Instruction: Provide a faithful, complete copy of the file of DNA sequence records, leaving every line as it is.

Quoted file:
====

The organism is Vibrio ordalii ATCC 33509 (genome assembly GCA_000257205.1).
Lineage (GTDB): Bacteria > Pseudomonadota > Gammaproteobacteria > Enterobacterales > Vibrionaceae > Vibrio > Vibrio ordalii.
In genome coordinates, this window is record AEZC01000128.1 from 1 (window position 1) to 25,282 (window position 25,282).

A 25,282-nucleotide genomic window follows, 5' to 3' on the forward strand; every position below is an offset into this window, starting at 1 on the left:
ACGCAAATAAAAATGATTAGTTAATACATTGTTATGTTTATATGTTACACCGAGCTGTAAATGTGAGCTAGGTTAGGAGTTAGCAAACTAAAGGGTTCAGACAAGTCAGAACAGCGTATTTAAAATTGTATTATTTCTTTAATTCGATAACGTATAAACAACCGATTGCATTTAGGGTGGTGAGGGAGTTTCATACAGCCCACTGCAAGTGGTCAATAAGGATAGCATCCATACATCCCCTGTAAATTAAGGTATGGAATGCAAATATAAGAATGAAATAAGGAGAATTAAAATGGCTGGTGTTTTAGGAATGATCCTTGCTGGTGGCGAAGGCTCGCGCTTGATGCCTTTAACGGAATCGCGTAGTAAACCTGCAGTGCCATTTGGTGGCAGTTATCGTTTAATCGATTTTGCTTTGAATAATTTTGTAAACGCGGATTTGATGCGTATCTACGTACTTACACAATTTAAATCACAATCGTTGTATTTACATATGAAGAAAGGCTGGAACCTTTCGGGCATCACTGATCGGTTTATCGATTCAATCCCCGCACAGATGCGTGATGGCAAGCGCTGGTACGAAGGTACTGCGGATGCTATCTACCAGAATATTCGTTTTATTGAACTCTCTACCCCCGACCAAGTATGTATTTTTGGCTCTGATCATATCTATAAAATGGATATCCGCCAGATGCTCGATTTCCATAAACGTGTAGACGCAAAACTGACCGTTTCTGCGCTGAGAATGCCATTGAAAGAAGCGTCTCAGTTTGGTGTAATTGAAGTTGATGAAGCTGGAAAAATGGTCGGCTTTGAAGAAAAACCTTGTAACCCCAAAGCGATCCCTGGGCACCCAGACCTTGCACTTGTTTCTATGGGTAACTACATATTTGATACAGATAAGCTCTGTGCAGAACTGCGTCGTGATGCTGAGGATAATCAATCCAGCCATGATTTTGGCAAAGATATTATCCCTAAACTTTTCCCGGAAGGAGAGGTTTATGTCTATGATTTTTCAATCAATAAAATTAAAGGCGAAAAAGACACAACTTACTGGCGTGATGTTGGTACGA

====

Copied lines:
The organism is Vibrio ordalii ATCC 33509 (genome assembly GCA_000257205.1).
Lineage (GTDB): Bacteria > Pseudomonadota > Gammaproteobacteria > Enterobacterales > Vibrionaceae > Vibrio > Vibrio ordalii.
In genome coordinates, this window is record AEZC01000128.1 from 1 (window position 1) to 25,282 (window position 25,282).

A 25,282-nucleotide genomic window follows, 5' to 3' on the forward strand; every position below is an offset into this window, starting at 1 on the left:
ACGCAAATAAAAATGATTAGTTAATACATTGTTATGTTTATATGTTACACCGAGCTGTAAATGTGAGCTAGGTTAGGAGTTAGCAAACTAAAGGGTTCAGACAAGTCAGAACAGCGTATTTAAAATTGTATTATTTCTTTAATTCGATAACGTATAAACAACCGATTGCATTTAGGGTGGTGAGGGAGTTTCATACAGCCCACTGCAAGTGGTCAATAAGGATAGCATCCATACATCCCCTGTAAATTAAGGTATGGAATGCAAATATAAGAATGAAATAAGGAGAATTAAAATGGCTGGTGTTTTAGGAATGATCCTTGCTGGTGGCGAAGGCTCGCGCTTGATGCCTTTAACGGAATCGCGTAGTAAACCTGCAGTGCCATTTGGTGGCAGTTATCGTTTAATCGATTTTGCTTTGAATAATTTTGTAAACGCGGATTTGATGCGTATCTACGTACTTACACAATTTAAATCACAATCGTTGTATTTACATATGAAGAAAGGCTGGAACCTTTCGGGCATCACTGATCGGTTTATCGATTCAATCCCCGCACAGATGCGTGATGGCAAGCGCTGGTACGAAGGTACTGCGGATGCTATCTACCAGAATATTCGTTTTATTGAACTCTCTACCCCCGACCAAGTATGTATTTTTGGCTCTGATCATATCTATAAAATGGATATCCGCCAGATGCTCGATTTCCATAAACGTGTAGACGCAAAACTGACCGTTTCTGCGCTGAGAATGCCATTGAAAGAAGCGTCTCAGTTTGGTGTAATTGAAGTTGATGAAGCTGGAAAAATGGTCGGCTTTGAAGAAAAACCTTGTAACCCCAAAGCGATCCCTGGGCACCCAGACCTTGCACTTGTTTCTATGGGTAACTACATATTTGATACAGATAAGCTCTGTGCAGAACTGCGTCGTGATGCTGAGGATAATCAATCCAGCCATGATTTTGGCAAAGATATTATCCCTAAACTTTTCCCGGAAGGAGAGGTTTATGTCTATGATTTTTCAATCAATAAAATTAAAGGCGAAAAAGACACAACTTACTGGCGTGATGTTGGTACGA